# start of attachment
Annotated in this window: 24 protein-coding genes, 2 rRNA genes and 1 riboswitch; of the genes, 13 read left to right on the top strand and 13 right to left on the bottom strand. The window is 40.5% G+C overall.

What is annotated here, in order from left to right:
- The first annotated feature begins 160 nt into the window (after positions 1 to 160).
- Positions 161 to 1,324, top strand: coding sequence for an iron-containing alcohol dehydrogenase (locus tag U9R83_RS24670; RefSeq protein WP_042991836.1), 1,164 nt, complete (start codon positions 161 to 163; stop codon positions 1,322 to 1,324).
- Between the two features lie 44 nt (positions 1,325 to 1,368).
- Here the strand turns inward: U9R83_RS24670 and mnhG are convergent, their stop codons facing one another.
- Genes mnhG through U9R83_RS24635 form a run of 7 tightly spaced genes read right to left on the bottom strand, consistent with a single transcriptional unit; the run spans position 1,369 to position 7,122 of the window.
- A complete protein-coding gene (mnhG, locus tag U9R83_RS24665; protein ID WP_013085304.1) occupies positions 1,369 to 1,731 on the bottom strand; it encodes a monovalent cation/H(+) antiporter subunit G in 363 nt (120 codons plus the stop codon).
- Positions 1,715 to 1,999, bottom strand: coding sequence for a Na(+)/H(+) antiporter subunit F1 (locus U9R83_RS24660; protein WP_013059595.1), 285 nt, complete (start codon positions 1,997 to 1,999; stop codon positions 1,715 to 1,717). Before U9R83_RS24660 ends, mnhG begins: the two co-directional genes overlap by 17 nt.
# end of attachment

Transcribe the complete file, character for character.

Annotated in this window: 24 protein-coding genes, 2 rRNA genes and 1 riboswitch; of the genes, 13 read left to right on the top strand and 13 right to left on the bottom strand. The window is 40.5% G+C overall.

What is annotated here, in order from left to right:
- The first annotated feature begins 160 nt into the window (after positions 1 to 160).
- Positions 161 to 1,324, top strand: coding sequence for an iron-containing alcohol dehydrogenase (locus tag U9R83_RS24670; RefSeq protein WP_042991836.1), 1,164 nt, complete (start codon positions 161 to 163; stop codon positions 1,322 to 1,324).
- Between the two features lie 44 nt (positions 1,325 to 1,368).
- Here the strand turns inward: U9R83_RS24670 and mnhG are convergent, their stop codons facing one another.
- Genes mnhG through U9R83_RS24635 form a run of 7 tightly spaced genes read right to left on the bottom strand, consistent with a single transcriptional unit; the run spans position 1,369 to position 7,122 of the window.
- A complete protein-coding gene (mnhG, locus tag U9R83_RS24665; protein ID WP_013085304.1) occupies positions 1,369 to 1,731 on the bottom strand; it encodes a monovalent cation/H(+) antiporter subunit G in 363 nt (120 codons plus the stop codon).
- Positions 1,715 to 1,999, bottom strand: coding sequence for a Na(+)/H(+) antiporter subunit F1 (locus U9R83_RS24660; protein WP_013059595.1), 285 nt, complete (start codon positions 1,997 to 1,999; stop codon positions 1,715 to 1,717). Before U9R83_RS24660 ends, mnhG begins: the two co-directional genes overlap by 17 nt.